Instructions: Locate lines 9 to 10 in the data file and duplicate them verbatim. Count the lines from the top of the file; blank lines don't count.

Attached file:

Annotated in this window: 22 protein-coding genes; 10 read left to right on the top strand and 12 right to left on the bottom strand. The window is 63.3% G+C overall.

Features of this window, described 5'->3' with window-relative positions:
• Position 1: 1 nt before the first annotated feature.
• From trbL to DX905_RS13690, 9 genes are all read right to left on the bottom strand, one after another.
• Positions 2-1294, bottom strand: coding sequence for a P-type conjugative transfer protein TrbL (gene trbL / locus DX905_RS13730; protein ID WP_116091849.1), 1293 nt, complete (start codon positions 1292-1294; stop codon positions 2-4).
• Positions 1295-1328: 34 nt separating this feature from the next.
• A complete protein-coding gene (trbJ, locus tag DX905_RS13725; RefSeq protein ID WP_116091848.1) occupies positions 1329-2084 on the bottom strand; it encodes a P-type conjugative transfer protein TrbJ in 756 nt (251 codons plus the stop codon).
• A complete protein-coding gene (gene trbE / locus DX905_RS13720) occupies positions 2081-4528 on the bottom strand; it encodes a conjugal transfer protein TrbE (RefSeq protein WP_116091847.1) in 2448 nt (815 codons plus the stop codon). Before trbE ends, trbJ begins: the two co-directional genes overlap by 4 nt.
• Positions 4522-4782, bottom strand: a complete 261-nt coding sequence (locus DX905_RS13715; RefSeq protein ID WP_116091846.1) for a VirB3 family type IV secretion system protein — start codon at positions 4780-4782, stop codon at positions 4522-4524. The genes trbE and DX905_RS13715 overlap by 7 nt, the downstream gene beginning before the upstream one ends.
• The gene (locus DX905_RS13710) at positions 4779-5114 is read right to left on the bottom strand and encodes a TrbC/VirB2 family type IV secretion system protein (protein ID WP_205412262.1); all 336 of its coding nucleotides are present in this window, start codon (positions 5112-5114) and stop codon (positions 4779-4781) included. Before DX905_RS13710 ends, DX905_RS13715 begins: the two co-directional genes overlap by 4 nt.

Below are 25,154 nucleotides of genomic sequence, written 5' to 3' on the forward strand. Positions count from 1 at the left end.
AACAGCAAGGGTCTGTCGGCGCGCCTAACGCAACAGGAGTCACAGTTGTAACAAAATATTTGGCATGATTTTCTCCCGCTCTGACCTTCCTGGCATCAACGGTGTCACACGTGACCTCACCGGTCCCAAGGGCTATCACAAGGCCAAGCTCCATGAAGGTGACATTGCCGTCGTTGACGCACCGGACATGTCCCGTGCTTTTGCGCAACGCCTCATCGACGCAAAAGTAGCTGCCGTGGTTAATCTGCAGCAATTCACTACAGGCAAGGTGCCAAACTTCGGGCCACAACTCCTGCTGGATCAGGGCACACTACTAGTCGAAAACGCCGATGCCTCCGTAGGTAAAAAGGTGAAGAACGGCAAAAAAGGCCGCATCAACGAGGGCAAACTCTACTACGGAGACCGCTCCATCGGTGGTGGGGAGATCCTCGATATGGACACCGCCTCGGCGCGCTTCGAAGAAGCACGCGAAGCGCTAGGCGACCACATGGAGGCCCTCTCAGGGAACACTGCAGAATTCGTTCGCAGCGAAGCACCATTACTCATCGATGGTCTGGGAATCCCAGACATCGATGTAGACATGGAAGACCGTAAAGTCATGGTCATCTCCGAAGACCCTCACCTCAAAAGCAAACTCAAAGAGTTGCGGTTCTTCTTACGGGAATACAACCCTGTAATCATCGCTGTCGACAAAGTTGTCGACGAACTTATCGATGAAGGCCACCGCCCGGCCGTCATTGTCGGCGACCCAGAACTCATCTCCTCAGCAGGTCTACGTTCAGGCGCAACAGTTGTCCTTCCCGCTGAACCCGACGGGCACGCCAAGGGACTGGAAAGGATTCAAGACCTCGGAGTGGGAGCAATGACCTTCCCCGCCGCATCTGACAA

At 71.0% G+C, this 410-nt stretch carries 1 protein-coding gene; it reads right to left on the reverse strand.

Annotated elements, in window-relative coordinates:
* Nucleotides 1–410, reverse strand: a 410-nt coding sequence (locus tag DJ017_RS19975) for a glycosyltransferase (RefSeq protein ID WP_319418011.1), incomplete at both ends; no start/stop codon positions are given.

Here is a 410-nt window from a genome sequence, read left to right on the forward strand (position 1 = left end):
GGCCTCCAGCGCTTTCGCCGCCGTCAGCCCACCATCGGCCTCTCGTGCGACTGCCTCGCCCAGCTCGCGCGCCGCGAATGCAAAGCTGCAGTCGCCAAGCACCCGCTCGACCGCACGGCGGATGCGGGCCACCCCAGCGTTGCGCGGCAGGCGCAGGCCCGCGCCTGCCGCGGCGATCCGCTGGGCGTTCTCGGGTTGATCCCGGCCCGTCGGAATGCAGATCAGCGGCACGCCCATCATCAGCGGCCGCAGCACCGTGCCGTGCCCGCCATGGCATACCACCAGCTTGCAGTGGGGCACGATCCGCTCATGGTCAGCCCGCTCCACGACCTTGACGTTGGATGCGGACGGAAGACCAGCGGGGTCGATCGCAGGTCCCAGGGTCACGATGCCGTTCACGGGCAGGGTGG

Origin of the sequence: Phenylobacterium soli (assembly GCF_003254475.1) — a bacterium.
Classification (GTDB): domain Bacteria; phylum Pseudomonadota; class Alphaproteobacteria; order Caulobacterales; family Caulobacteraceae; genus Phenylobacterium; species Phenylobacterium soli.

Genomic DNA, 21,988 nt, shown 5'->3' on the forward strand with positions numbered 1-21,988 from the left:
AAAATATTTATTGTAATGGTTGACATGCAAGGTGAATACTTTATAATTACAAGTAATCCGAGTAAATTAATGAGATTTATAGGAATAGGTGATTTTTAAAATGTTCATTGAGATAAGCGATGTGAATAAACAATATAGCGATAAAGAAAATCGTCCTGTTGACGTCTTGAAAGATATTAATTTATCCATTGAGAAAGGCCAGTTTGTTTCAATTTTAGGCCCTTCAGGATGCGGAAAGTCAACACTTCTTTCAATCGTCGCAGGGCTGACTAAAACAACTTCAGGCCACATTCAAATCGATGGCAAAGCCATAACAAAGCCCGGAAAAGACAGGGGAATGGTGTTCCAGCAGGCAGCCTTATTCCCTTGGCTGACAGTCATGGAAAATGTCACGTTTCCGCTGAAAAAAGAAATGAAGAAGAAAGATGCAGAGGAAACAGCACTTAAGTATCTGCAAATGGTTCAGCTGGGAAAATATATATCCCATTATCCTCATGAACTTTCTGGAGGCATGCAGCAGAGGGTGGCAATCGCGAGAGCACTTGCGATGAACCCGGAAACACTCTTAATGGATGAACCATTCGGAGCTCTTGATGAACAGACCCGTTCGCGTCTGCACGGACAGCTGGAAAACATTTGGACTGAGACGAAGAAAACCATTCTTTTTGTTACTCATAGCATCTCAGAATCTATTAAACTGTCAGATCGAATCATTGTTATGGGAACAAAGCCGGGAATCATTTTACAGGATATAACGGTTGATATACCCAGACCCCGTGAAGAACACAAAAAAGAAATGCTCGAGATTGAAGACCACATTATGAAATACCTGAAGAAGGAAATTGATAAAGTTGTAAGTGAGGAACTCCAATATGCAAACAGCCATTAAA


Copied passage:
• Positions 4522-4782, bottom strand: a complete 261-nt coding sequence (locus DX905_RS13715; RefSeq protein ID WP_116091846.1) for a VirB3 family type IV secretion system protein — start codon at positions 4780-4782, stop codon at positions 4522-4524. The genes trbE and DX905_RS13715 overlap by 7 nt, the downstream gene beginning before the upstream one ends.
• The gene (locus DX905_RS13710) at positions 4779-5114 is read right to left on the bottom strand and encodes a TrbC/VirB2 family type IV secretion system protein (protein ID WP_205412262.1); all 336 of its coding nucleotides are present in this window, start codon (positions 5112-5114) and stop codon (positions 4779-4781) included. Before DX905_RS13710 ends, DX905_RS13715 begins: the two co-directional genes overlap by 4 nt.